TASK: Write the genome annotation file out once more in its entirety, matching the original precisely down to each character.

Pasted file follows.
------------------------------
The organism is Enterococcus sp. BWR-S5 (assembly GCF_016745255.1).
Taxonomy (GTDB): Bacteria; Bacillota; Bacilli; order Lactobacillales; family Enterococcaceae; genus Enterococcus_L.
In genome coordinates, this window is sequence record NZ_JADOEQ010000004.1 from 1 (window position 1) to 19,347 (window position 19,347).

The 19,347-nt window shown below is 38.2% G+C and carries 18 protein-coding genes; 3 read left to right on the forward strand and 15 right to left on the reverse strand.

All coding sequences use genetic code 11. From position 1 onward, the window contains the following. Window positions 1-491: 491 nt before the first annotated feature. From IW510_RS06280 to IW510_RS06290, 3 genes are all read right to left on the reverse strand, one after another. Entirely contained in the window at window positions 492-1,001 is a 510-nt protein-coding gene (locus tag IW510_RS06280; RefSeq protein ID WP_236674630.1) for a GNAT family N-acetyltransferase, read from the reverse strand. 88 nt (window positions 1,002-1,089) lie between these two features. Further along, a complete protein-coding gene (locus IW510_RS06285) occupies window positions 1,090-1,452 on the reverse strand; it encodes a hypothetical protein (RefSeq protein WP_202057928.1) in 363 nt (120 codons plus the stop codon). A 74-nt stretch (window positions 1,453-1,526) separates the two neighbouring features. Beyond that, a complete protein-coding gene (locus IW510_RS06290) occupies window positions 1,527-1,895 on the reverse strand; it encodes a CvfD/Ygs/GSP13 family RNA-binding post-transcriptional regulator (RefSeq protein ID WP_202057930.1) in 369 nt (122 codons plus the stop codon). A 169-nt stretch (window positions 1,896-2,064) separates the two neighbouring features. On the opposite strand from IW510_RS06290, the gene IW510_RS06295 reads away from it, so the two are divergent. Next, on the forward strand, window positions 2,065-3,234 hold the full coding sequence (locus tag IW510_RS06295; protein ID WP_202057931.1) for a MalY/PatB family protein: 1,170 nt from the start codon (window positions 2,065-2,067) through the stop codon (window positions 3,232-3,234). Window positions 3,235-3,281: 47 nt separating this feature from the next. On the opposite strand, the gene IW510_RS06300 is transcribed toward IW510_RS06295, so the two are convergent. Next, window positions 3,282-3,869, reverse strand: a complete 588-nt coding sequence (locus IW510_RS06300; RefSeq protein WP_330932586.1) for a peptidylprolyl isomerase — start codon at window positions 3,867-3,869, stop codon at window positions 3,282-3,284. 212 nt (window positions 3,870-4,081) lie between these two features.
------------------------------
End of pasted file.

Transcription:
The organism is Enterococcus sp. BWR-S5 (assembly GCF_016745255.1).
Taxonomy (GTDB): Bacteria; Bacillota; Bacilli; order Lactobacillales; family Enterococcaceae; genus Enterococcus_L.
In genome coordinates, this window is sequence record NZ_JADOEQ010000004.1 from 1 (window position 1) to 19,347 (window position 19,347).

The 19,347-nt window shown below is 38.2% G+C and carries 18 protein-coding genes; 3 read left to right on the forward strand and 15 right to left on the reverse strand.

All coding sequences use genetic code 11. From position 1 onward, the window contains the following. Window positions 1-491: 491 nt before the first annotated feature. From IW510_RS06280 to IW510_RS06290, 3 genes are all read right to left on the reverse strand, one after another. Entirely contained in the window at window positions 492-1,001 is a 510-nt protein-coding gene (locus tag IW510_RS06280; RefSeq protein ID WP_236674630.1) for a GNAT family N-acetyltransferase, read from the reverse strand. 88 nt (window positions 1,002-1,089) lie between these two features. Further along, a complete protein-coding gene (locus IW510_RS06285) occupies window positions 1,090-1,452 on the reverse strand; it encodes a hypothetical protein (RefSeq protein WP_202057928.1) in 363 nt (120 codons plus the stop codon). A 74-nt stretch (window positions 1,453-1,526) separates the two neighbouring features. Beyond that, a complete protein-coding gene (locus IW510_RS06290) occupies window positions 1,527-1,895 on the reverse strand; it encodes a CvfD/Ygs/GSP13 family RNA-binding post-transcriptional regulator (RefSeq protein ID WP_202057930.1) in 369 nt (122 codons plus the stop codon). A 169-nt stretch (window positions 1,896-2,064) separates the two neighbouring features. On the opposite strand from IW510_RS06290, the gene IW510_RS06295 reads away from it, so the two are divergent. Next, on the forward strand, window positions 2,065-3,234 hold the full coding sequence (locus tag IW510_RS06295; protein ID WP_202057931.1) for a MalY/PatB family protein: 1,170 nt from the start codon (window positions 2,065-2,067) through the stop codon (window positions 3,232-3,234). Window positions 3,235-3,281: 47 nt separating this feature from the next. On the opposite strand, the gene IW510_RS06300 is transcribed toward IW510_RS06295, so the two are convergent. Next, window positions 3,282-3,869, reverse strand: a complete 588-nt coding sequence (locus IW510_RS06300; RefSeq protein WP_330932586.1) for a peptidylprolyl isomerase — start codon at window positions 3,867-3,869, stop codon at window positions 3,282-3,284. 212 nt (window positions 3,870-4,081) lie between these two features.